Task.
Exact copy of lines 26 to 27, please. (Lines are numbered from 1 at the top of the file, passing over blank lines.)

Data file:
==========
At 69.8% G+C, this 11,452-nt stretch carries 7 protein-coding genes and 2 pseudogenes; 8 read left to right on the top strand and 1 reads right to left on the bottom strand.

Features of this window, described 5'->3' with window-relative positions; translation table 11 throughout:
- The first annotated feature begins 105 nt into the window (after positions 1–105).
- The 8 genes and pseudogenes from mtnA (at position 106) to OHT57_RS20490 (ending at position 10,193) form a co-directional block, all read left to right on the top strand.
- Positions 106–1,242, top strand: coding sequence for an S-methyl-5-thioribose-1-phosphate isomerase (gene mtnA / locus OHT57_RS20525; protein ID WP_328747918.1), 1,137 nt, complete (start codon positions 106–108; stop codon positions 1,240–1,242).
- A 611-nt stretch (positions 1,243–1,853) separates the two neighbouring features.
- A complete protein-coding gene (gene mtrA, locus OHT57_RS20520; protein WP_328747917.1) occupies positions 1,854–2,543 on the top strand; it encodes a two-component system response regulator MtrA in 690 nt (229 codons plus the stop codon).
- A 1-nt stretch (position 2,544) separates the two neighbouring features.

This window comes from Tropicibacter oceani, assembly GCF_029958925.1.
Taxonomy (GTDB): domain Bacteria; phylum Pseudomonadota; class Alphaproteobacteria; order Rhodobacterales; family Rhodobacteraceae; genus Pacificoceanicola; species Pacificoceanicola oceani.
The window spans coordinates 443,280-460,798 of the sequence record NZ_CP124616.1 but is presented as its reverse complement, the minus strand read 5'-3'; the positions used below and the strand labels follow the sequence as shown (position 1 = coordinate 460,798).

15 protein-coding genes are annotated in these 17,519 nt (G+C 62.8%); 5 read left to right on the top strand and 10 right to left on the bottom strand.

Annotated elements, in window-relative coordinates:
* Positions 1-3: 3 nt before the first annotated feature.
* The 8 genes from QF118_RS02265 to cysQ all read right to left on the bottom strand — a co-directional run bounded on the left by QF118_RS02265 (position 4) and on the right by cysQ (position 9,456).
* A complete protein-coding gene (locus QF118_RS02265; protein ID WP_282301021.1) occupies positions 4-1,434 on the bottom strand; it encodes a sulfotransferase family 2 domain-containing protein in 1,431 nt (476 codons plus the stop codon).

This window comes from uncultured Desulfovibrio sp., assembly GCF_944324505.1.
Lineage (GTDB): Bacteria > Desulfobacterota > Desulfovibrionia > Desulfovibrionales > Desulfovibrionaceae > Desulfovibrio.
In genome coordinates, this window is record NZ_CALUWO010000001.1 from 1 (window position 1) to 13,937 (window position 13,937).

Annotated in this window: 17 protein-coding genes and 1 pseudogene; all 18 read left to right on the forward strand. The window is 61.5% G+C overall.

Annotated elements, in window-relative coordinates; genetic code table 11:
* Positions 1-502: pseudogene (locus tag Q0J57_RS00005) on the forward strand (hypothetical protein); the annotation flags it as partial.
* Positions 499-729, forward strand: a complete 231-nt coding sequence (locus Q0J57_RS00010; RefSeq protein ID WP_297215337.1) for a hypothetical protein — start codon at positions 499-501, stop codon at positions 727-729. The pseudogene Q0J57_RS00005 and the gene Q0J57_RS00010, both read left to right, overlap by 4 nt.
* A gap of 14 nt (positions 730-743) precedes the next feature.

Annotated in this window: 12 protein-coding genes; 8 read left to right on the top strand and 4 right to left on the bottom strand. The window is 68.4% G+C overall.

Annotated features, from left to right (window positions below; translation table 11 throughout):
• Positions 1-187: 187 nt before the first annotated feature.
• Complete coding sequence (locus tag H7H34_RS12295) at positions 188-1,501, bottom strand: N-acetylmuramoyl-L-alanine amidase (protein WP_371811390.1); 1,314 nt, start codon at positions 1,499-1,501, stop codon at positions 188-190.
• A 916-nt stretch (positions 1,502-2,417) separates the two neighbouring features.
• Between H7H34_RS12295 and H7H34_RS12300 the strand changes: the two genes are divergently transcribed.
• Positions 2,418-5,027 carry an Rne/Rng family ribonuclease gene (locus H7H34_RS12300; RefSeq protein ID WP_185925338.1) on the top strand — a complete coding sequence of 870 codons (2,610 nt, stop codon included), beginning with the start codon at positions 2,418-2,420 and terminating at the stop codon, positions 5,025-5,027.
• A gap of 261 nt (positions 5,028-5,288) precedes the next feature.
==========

Annotated features, from left to right (window positions below; translation table 11 throughout):
• Positions 1-187: 187 nt before the first annotated feature.